Each berth was supplied with a pair of sheets for its two occupants. Each sheet measured six feet wide and seven and a half feet long (183 cm X 228 cm), and was made out of brown "Russia" or hemp linen. The long sides of each sheet likely had selvedge edges while the wideth was hemmed with whitish brown thread noted in Barracks Department stores. Earlier shipping records show yard wide pieces of Russia sheeting being shipped instead of completed sheets. This suggests that some of the sheets would have possessed a centre seam. The quality of linen was apparently quite coarsely woven. James Fitzgibbon of the 49th Regiment recounts being given an uncomfortable shirt by the French when he was a prisoner which he described as being "coarse as a barracks sheet". When not in use, the sheets were "to be doubled over from the length, and then turned together in three folds" then laid on the folded palliasse underneath the blankets.
Included with the bedding for each berth were two blankets. Each wool blanket measured six feet in width and seven and a half feet in length (183 cm X 228 cm). When not in use, they were folded in the same fashion as the sheet and placed on the palliasse, between the sheets and rug.
There are several known examples of British military blankets, all in American repositories. The provenance of these blankets is sketchy. From their G.R. markings, they can at least be attributed to the period between 1760 and 1830. While they are generally associated with the American Revolution, the markings and size of at least two of the blankets closely matches those being supplied to the Barracks Department at the time of the War of 1812. Considering that thousands of government blankets were captured by American privateers and sold off in auctions during the war, it is quite possible this was the origin of at least two of these originals. Almost all the blankets supplied to the military were made in Whitney, England, marked with a 'G.R.' by the Barracks Department ,and shipped to Canada.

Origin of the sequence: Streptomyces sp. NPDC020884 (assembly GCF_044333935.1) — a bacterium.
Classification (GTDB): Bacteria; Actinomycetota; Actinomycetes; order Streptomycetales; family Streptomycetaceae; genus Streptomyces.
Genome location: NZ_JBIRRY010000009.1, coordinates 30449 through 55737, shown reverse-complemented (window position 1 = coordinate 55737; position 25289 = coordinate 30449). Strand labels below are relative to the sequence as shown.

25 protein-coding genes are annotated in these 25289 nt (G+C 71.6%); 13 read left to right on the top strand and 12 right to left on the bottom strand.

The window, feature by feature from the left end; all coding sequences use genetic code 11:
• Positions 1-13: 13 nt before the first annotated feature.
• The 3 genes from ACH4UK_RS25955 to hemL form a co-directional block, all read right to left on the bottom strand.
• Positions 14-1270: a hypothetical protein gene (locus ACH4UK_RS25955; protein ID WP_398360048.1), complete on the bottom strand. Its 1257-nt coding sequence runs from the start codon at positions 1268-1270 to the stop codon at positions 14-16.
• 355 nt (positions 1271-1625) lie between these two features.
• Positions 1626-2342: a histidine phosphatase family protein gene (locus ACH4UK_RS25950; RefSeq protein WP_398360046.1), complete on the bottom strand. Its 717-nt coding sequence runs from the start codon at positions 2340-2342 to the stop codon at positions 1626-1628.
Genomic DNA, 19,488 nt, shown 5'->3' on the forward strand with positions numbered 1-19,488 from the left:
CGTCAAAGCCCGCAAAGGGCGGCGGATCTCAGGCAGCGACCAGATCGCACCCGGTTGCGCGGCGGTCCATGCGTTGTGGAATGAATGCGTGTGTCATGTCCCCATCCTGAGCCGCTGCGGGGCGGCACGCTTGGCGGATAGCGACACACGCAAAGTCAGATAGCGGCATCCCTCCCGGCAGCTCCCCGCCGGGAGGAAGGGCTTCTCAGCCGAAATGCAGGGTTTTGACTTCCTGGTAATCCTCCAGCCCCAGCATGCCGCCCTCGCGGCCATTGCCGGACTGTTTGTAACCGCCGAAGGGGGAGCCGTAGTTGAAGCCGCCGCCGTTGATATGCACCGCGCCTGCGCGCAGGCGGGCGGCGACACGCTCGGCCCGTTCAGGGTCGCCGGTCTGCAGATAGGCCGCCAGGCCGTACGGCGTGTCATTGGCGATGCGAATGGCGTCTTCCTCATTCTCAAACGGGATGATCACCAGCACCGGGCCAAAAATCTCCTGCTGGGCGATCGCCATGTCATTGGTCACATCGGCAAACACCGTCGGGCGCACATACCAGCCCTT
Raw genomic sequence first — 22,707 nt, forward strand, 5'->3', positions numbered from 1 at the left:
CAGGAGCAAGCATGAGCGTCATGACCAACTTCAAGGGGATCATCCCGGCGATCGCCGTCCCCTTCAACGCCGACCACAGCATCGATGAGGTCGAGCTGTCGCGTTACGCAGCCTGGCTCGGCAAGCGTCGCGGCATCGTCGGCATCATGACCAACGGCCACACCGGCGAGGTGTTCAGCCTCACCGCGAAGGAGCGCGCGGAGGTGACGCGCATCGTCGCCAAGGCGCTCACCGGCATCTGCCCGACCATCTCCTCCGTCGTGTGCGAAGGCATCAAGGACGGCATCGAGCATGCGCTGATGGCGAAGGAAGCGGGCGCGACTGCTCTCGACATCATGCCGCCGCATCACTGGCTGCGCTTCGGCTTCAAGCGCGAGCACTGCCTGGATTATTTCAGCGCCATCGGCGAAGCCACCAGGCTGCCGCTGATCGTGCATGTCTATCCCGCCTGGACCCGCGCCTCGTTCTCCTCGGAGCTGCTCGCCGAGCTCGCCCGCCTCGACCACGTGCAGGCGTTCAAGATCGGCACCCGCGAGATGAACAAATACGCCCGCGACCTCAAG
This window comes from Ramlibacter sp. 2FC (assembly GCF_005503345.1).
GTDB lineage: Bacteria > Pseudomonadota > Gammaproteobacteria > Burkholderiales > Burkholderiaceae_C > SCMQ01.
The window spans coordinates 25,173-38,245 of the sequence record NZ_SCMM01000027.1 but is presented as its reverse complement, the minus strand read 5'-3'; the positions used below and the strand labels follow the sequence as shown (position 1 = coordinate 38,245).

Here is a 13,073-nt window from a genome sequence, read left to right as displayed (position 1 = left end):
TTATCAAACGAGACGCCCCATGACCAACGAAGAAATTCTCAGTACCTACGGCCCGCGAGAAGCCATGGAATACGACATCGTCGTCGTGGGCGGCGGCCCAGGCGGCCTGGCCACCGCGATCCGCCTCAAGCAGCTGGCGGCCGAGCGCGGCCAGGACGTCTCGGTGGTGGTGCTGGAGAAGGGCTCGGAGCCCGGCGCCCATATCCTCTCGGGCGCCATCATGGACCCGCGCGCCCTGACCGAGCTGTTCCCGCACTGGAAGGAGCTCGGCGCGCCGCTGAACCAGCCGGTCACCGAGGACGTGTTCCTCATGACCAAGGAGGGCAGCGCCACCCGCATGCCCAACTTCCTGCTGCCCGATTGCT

In November 1812, soldiers ordered into the field were permitted to bring with them one barracks blanket each. This practice of issuing blankets from barracks stores to soldiers leaving a garrison quickly created a general shortage of barracks blankets in the Canadas:
The Barracks Department suggested that the Quarter Master General's Department, who had proper field blankets in store, take over the responsibility of issuing blankets for field service. To ensure supply and demand for barracks blankets, it was requested in late 1813 that field blankets be managed by the Barracks Department and all available blankets be procured from the merchants of Quebec City. Therefore, due to different sources of fabrication, the pre-war uniformity in barracks bedding, had altered considerably by the end of 1813.
A green knotted bed rug was issued to every pair of soldiers by the Barracks master as part of their required bedding. These rugs were most likely the same dimensions of the blankets at six feet in width and seven and a half feet long (183 cm x 228 cm), and weighed approximately three and a half pounds. One rug cost the government six shillings to produce. Rugs for the Ordnance Department were noted as 3/4 bound at the ends with diaper binding. Once again, to identify government ownership, each rug was stamped with a 'G.R.' out of durable marking stuff in each corner. When not in use, the rug was "once doubled from the length, and then twined [turned] together in three folds" and placed on top of the blankets.
Copyright: Access Heritage Inc (formerly The Discriminating General) 1998